WASHINGTON – The Supreme Court declined to hear an appeal from suspended Alabama Chief Justice Roy Moore regarding a lower federal court’s ruling against the now-defunct Ten Commandments monument, on November 3.
The High Court refused without comment, to hear the appeal against the lower court’s decision to remove the monument from the Alabama state judicial building in August. While Moore attempted to defy the court orders, his fellow justices on the Alabama Supreme Court overruled him, and tore down the 5,280-pound monument from the building’s rotunda.
The Supreme Court decision to let the lower court’s ruling stand, means the federal rules on the public display of Ten Commandment monuments will remain unclear; currently there are several pending cases involving the display of similar monuments in courts around the country.
"There's a number of these cases still coming up, so the fact that [the Supreme Court] did not take Judge Moore's case does not mean the Ten Commandment issue is over with -- far from it," Jay Sekulow, chief counsel of the American Center for Law and Justice, said on his radio program Nov. 3. "I expect a lot more litigation to be ensuing on that.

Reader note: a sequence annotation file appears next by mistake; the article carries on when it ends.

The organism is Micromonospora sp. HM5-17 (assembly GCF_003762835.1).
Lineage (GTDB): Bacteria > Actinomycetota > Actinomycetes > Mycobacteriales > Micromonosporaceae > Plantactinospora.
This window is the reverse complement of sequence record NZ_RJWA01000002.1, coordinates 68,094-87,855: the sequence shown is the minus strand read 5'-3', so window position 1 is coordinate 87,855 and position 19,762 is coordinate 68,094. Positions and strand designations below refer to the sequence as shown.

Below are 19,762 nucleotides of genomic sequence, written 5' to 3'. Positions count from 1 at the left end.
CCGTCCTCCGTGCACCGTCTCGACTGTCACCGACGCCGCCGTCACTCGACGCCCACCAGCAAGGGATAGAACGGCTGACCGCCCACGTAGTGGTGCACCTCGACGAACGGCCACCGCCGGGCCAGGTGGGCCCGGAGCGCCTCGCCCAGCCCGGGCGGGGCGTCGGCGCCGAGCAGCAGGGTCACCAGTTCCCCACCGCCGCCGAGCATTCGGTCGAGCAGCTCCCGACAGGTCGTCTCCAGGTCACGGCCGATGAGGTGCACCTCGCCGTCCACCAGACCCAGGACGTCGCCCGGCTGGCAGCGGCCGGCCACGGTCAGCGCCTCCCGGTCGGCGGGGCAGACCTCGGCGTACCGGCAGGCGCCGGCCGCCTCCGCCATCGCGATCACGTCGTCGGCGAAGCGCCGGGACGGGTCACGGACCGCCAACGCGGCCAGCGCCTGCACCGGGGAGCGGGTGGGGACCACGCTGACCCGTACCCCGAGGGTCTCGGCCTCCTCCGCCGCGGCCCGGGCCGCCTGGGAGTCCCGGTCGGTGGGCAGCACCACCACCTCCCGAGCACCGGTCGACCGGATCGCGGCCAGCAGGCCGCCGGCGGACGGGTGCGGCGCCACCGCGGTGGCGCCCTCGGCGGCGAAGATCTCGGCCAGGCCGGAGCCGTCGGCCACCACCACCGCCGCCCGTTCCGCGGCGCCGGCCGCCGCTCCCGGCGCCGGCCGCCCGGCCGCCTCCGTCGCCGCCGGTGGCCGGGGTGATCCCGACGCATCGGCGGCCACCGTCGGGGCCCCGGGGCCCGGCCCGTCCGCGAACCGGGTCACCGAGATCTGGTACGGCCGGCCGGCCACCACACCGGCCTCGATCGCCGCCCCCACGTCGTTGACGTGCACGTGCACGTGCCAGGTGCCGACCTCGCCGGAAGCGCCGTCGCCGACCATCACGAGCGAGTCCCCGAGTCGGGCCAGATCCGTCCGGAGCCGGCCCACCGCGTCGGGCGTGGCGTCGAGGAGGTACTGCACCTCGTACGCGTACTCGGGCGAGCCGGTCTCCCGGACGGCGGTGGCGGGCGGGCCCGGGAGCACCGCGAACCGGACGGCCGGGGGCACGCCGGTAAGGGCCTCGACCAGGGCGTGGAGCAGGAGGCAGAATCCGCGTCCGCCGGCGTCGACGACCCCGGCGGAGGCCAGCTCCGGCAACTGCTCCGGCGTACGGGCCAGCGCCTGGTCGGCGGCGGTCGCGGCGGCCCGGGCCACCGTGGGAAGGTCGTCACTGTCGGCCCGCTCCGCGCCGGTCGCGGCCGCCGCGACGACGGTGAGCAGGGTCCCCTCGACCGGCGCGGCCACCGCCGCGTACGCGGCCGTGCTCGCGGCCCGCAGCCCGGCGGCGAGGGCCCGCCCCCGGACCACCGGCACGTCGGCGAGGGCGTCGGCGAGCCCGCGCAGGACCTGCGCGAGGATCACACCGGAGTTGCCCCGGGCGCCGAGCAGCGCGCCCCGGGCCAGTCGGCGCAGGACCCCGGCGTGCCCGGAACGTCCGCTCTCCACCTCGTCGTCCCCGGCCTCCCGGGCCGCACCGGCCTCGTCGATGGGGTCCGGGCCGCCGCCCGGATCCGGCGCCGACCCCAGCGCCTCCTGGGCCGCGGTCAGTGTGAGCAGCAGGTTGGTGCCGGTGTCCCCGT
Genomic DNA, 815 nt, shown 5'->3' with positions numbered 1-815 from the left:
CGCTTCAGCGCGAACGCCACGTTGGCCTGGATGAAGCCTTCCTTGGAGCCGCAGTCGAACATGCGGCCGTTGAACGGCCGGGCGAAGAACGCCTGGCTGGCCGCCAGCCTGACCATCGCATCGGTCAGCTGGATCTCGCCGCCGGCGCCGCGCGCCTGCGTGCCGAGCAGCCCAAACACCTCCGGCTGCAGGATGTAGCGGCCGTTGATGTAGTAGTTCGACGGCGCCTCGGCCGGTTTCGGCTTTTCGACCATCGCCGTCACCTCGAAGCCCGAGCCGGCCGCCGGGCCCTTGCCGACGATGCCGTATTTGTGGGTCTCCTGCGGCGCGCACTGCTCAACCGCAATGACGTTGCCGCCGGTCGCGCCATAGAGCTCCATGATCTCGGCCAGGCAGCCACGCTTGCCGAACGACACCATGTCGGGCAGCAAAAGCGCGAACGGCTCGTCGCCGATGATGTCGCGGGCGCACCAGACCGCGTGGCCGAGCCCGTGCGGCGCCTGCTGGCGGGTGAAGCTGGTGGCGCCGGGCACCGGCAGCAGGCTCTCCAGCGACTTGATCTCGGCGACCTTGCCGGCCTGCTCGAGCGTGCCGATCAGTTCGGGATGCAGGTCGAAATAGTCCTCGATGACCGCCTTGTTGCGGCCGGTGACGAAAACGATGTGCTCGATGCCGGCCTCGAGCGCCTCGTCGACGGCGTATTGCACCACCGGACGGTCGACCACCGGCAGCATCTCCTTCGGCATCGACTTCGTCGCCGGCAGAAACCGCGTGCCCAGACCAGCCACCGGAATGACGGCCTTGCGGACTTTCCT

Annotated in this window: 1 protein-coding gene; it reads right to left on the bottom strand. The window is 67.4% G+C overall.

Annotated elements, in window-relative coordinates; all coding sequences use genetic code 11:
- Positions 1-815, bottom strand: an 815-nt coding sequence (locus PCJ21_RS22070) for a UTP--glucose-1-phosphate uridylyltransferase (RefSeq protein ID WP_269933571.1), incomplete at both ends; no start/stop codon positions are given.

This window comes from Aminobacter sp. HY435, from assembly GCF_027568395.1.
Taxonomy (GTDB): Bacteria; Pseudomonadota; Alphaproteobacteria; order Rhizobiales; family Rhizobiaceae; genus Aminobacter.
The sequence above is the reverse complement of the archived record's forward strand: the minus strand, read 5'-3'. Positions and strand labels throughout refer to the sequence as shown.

Advocates for the separation of Church and State praised the refusal, saying that such decisions are what protect religious freedom.
"I think that ultimately this is the kind of decision that enhances religious liberty for everyone," said Barry Lynn, executive director of Americans United for Separation of Church and State. "Because today's religious majority could be a minority tomorrow, they need protecting against government promotion of any favored religion.”
However, Moore’s supporters scorned the decision, calling it “outrageous.”
"We just think it's outrageous that they don't even want to hear the arguments from Justice Moore and his attorneys," said Jim Backlin, director of legislative affairs for the Christian Coalition.
Backlin added he thinks the justices' refusal to hear the case "is indicative of what the federal judges are doing in general in this country -- going against the wishes of the American people on such issues as the Pledge of Allegiance, the Ten Commandments."
Moore, who defied lower court’s order in August, is set to face trial beginning November 12, by the state’s Court of Judiciary. Should they rule against him, Moore could be suspended or even removed from his bench.